Is the Diagnostic and Statistical Manual of Mental Disorders Effective?


11/24/03





Before, writing this paper I knew very little about the DSM. I know I learned about the DSM in the psychology 101 class I had but, all I could remember was a vague definition about it being a “diagnostic tool”. The only one thing I could truly remember about the DSM was a telephone conversation that I had with my mother a year earlier. At that time I had just changed my major from computer science (a field that my parents know nothing about) to behavioral science (a field that my parents both hold advanced degrees in). Because of my change in majors, my parents somehow thought that wanted to know everything they where doing at work. This lead too many painfully long phone conversation about psychological issues that would end with them asking me questions (e.g. testing me) about what we just talked about. Needless to say I came to loath their phone calls, but I knew the calls meant a lot to my parents so I did not complain too much. The call in question, happen on a school day, about 9:30 in the morning. My mother had called to tell me that she was having trouble diagnosing a new patent of hers, and asked me if I thought diagnosis and the DSM was necessary in the treatment of a patent. At the time I had no idea what the DSM was, but I did not want to sit thought the long winded definition that I was sure she would give, so I stalled the conversation long enough for me to look up the definition on the Internet. Armed with a two sentence definition I had found through www.google.com, I was able to answer the question to my mother’s satisfaction. After which I was pretty cocky and thought I knew all about the DSM. Little did I know I was wrong.


In the last two weeks, I have learned that there is much more to the DSM then I had previously believed. What I have found is that, the Diagnostic Statistical Manual of mental disorder (DSM) is the handbook by which all work in clinical psychology is based, but its role in psychology is a controversial one. There are some who swear by the DSM, using it more like a bible than a handbook. Others say the DSM is nearly useless, and its usage should be stopped immediately. From the reading I have done and from lecture, I have come to believe that, the DSM is an ineffective classification system. With its high comorbidity and formal approach, the DSM hinders the overall diagnosis and treatment of patents. But it is the only system we have, and cannot do without it.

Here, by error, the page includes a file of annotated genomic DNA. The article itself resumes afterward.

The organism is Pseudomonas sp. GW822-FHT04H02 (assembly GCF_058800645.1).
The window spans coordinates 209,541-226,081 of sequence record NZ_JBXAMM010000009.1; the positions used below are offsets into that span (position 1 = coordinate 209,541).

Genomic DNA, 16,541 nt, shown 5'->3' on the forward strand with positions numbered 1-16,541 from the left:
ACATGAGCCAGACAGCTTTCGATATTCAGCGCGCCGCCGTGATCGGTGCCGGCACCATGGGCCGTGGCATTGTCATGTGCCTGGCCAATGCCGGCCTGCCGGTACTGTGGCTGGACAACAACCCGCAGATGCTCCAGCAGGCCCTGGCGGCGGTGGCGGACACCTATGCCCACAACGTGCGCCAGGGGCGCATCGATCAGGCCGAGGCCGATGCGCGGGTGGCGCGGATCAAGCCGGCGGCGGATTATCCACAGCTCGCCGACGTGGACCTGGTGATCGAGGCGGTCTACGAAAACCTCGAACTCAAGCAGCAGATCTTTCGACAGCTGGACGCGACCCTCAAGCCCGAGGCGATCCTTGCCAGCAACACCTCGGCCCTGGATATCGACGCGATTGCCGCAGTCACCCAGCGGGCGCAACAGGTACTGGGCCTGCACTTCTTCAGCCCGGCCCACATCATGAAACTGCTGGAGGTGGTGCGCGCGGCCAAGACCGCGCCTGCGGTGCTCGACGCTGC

What is the DSM?


The history of the DSM begins in the mid to late 1800’s, when mental disorders first started to be studied within a scientific framework. From the start, it was clear that to further the study of mental disorders, a classification system was needed. Hard sciences had been using classification systems with great success, most notably in the field of medicine. It was only logical to assume that if other sciences had such success with these systems, that psychology should be no different. However it would take many different attempts, and not until nearly a decade later was an accepted set classification system created. In 1882 the first set psychological classification system was developed in the United Kingdom. From the start, this system was believed to be flawed, and after many revisions the system failed to catch on. In 1948 another major attempt to create a scheme was made. In that year the World Health Organization added abnormal behavior to its list in the International Statistical Classification of Disease, injuries, and causes of death (ICD). The ICD was widely used and accepted, yet the mental disorder section of the ICD was not (Davison, 2001). Finally in 1952 the American Psychiatric Association published the first DSM (DSM I), which would evolve into the standard of the field. The DSM I was a thin pamphlet that had 106 different classifications within it. Some of these classification were very vague, and heavily based on Freudian believes, needless to say the DSM was